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Customer Case Study - Qorvo, Inc

Process Stability and Tool Capacity Improvement With 150mm Profiler and 200mm Contour Heads

By Yanghua He and Michael Lube, Qorvo, Inc.

Chemical mechanical planarization/polishing (CMP) processing is affected by various factors, including consumables, process parameters, and polisher hardware design. Among all these factors, the wafer carrier is particularly important, because it directly affects the performance of the wafer-polish process (e.g., across-wafer uniformity, ovoval rate stability). This article describes the significant process improvement obtained when using an Applied Materials Mirra CMP system equipped with that company’s 150mm Titan Profiler or 200mm Titan Contour wafer-carrier heads, versus a polisher with a basic carrier. The wafer-edge profiles and polish-rate stability will be compared between the polishers using different wafer-carrier heads. The polisher utilization/capacity and CMP cycle time in production will also be compared.

Wafer-Edge Profiles

When Qorvo’s 150mm Bulk Acoustic Wave (BAW) product development first started, an oxide CMP process was developed using a conventional polisher with a basic wafer-carrier design (hereafter referred to as CMP-a). This carrier has a single pressure zone with a number of vacuum holes in the center area of the carrier plate. These vacuum holes are used not only for wafer handling but also for applying extra pressure to the center area of the wafer backside. The center pressure adjustment is used as a process knob to dial in the wafer center removal. This type of carrier has worked well in production to address cross-wafer uniformity, but the design lacks robust control on wafer-edge removal profiles.

A common factor in this, and all CMP carriers, is a wafer- retaining ring to keep the wafer inside the carrier during polishing. This ring has a fixed position in the carrier, determined by the wafer protrusion required for a stable process. In a normal setup the retaining ring is not flush with the wafer surface, and does not contact the CMP pad during polishing. Due to this design feature on such basic carriers, wafer-edge control is managed by the wafer-protrusion setting. This was proven to have limited control over the wafer-edge removal profiles. Since the retaining ring is designed to be stationary and cannot touch the polish pad, it cannot keep the pad flat around the wafer-edge area during polishing. Therefore, the wafer edge protruding out of the carrier is exposed to the rotating and compressed CMP pad, and is susceptible to the adverse eects of elastic pad rebound. This leads to wafer-edge uniformity/profile fluctuations, as shown in figure 1. The measurement site 1 in the delta radius scan profiles represents wafer edge at 3mm edge exclusion, while site 25 represents the wafer center. The profile fluctuations at the wafer edge are a reflection of pad rebound effects.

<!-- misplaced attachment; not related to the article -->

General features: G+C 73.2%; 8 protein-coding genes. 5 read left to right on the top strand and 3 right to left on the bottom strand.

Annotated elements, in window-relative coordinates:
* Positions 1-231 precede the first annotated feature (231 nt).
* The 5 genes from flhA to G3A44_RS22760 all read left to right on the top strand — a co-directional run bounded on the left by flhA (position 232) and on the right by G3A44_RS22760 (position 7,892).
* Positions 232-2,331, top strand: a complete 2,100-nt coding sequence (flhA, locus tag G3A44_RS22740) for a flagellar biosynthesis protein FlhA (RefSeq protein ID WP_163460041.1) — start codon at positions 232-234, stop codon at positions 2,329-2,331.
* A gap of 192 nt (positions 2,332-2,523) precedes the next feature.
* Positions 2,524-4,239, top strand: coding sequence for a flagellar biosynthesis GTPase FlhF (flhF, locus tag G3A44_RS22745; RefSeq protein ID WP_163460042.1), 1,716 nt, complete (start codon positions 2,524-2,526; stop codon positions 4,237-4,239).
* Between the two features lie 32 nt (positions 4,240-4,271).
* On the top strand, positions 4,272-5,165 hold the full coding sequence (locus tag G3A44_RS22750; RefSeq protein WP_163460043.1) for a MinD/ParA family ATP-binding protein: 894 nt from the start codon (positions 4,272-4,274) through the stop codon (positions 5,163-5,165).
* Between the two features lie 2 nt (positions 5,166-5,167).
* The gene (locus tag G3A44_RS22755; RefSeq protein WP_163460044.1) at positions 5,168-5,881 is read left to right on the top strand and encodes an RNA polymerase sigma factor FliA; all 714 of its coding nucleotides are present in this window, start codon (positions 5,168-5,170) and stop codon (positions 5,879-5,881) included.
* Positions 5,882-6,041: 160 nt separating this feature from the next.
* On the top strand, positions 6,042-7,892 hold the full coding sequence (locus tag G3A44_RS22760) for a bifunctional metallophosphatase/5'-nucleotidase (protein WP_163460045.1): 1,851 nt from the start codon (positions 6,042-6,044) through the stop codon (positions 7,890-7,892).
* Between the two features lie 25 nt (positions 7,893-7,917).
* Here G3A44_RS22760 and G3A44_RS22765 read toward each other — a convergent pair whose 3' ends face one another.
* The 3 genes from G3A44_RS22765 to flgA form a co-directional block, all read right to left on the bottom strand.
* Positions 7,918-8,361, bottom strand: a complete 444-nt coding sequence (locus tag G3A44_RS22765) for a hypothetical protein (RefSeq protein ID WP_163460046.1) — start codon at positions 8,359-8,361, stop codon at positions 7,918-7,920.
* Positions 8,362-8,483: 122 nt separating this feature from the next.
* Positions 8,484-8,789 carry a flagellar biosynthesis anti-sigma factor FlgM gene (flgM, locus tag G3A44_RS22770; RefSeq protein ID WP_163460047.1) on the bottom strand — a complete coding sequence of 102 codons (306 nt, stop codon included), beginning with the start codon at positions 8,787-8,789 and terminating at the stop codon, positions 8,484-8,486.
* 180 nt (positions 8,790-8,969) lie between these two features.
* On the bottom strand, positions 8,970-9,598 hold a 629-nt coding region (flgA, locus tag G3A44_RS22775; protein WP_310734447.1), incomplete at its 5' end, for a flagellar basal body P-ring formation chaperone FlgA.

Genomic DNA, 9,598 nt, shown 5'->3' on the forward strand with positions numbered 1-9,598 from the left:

Figure 1. Delta radius scan profiles of oxide pilot wafers polished on CMP-a.

Using the same consumables (polish pad, conditioning disk, slurry, oxide pilot type/thickness), process specifications (removal rate, within-wafer non-uniformity) and measurement tools/recipes as data collected on the said CMP-a carrier, a new CMP process has been developed on Applied Materials Mirra polishers (hereafter referred to as CMP-b). These polishers are equipped with 150mm Profiler and 200mm Contour wafer-carrier heads, respectively. Unlike the CMP-a wafer carrier, these two carriers have multiple pressure zones designed to provide a better capability for wafer-profile tuning. The retaining rings in these carriers can also be controlled by a pressure channel in the ring. This allows the ring to stay flush with the wafer surface and to contact/press the polish pad during polishing. When the retaining-ring pressure and the carrier-edge-zone pressure are properly configured, the adverse effects of pad rebound on the wafer edge are greatly reduced or eliminated. As a result, wafer edge profiles are more stable, flat and controllable, as illustrated in figure 2. Some minor fluctuation in the profile traces still exists around the wafer edge relative to the center, but compared to the profiles demonstrated in figure 1, these edge profile fluctuations are minimized and negligible.